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Trails Collective

The Aid Station: Carboloading

The long-standing joke for half marathoners and full marathoners is to carb-load the night before with a big plate of pasta.

The truth is, much more planning goes into proper pre-race nutrition than just simply overloading the night before.  More importantly, if you planned on doing it all in one meal, you may end up hindering your performance with fatigue, gut issues, and inflammation.

For those of you who are just starting your running journey you may be wondering, what is carb-loading?  Carbohydrates in the form of glycogen are your body’s preferred fuel and for races lasting longer than 1.5-2 hours, filling up these fuel stores are key to helping you go the distance.

Athletes need carbs to maximize the stores of glycogen in their muscles and liver. Your body only has so much room for this fuel source, so carb stores are needed to help you maintain your energy.  Ever hear someone say they, “hit the wall” or “bonked”?  These terms are other favorites and refer to your body running out of fuel.  When you run out of your energy source your pace may start to slow, your muscle will cramp, and fatigue will set in. Through carb-loading, athletes have excess carbs stored in the liver making it easier for their bodies to release during races and long runs.  Carbs also help with hydration.  For every gram of stored glycogen there are four grams of water stored along with it.  Hydration is extremely important factor when racing.

What does carbo loading look like?

It is always a good idea to gradually introduce any new stimulus into a training or nutrition plan. Carb-loading should be no different. Runners should prepare to increase their carb intake little by little prior to their event.  This will ensure you have excess glycogen in your liver for your muscles to feed from during endurance exercises.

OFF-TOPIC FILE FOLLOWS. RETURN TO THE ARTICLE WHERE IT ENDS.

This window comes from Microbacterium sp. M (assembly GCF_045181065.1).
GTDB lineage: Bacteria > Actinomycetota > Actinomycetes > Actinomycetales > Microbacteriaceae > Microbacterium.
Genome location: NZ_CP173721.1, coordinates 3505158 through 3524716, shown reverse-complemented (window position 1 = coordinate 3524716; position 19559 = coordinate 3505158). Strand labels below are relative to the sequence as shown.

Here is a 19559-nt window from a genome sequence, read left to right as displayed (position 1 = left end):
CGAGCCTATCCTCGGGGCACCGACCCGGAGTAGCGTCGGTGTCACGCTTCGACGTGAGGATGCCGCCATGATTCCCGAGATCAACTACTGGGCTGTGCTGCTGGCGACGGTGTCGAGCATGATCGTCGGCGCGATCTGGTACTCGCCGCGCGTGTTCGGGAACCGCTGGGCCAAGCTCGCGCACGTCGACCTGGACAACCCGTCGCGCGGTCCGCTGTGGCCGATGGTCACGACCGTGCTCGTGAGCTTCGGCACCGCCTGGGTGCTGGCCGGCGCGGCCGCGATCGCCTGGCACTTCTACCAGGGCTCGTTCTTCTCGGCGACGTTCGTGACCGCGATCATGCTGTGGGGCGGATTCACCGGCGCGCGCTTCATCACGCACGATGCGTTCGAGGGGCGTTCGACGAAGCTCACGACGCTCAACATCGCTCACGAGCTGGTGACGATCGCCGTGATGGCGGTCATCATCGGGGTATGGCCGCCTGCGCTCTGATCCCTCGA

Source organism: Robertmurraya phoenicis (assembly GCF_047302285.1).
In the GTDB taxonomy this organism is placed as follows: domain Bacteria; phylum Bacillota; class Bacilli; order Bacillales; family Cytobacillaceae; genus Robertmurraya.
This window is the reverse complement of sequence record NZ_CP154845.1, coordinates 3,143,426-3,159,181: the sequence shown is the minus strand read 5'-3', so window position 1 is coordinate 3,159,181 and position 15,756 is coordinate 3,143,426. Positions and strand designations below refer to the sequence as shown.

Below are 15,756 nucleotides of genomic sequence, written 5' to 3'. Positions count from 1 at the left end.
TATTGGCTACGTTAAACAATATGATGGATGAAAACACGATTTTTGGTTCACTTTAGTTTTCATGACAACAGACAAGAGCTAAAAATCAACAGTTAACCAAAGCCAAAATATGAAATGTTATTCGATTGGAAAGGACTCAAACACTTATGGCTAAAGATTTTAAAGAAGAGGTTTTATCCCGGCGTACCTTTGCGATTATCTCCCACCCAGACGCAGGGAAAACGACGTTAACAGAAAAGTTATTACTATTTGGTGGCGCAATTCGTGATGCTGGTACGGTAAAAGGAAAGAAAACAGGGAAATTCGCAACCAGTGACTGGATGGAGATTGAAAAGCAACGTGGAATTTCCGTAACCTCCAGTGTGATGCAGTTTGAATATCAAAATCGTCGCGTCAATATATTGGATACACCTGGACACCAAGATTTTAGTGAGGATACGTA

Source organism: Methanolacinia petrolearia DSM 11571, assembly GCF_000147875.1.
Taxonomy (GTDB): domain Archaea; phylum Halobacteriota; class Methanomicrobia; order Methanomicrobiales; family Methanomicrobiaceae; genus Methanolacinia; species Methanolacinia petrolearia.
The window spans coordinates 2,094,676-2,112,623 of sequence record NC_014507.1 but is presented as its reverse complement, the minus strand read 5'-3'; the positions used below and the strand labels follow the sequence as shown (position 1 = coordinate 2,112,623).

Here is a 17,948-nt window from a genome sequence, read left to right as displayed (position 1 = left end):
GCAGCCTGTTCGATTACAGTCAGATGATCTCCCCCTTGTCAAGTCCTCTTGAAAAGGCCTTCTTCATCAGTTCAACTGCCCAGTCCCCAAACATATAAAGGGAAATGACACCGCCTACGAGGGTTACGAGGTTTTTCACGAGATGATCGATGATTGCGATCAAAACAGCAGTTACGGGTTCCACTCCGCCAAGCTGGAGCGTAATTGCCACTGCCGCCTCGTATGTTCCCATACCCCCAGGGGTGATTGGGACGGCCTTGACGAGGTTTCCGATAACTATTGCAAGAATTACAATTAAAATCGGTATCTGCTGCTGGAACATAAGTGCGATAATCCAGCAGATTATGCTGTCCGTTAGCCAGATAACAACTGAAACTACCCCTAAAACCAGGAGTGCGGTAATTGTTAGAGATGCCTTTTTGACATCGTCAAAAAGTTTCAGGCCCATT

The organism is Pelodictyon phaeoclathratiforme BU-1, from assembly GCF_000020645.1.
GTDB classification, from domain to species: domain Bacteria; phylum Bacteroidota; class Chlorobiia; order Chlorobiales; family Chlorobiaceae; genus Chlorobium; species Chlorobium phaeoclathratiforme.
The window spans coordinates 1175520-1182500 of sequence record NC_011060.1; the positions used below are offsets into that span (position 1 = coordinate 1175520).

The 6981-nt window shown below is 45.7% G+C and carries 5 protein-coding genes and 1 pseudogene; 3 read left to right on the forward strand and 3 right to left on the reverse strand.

What are some best practices for carb loading?

Typically, you should start carb-loading three to four days out from a race. In general, you will need to slowly add more of a mixture of carbohydrates such as rice, legumes, potatoes into your meals. As you gradually increase your intake of carbs per meal, you will want to eat less fat and fiber. 

Carb heavy meals, without practice and nutrition training on the gut, can cause extreme stomach upset. Be sure not to go overboard on the carbs. 

The day before the race, stick to only simple carbs that are easily digestible. 

Common Mistakes When Carb Loading

  • Consuming all the carbs in one sitting

Doing this does not give your body enough time to fill its stores properly. It can leave you lethargic for the rest of the day and the following morning! 

  • Eating more than you usually do

You’ve worked so hard in your training, do not deviate too much from what you have done in your build up. Yes, it is important to top off your glycogen stores, but it does not mean “stuff yourself” to get fuller glycogen stores. You are simply adjusting each meal to have a larger carbohydrate component. 

  • Don’t look at the scale

Gaining weight while carb-loading is natural. That’s because carbs help you retain water. Remember that for every gram of stored glycogen, you’re storing 4 grams of water. If you gain some weight, that’s a good thing. It means your body has the fuel and hydration ready to race.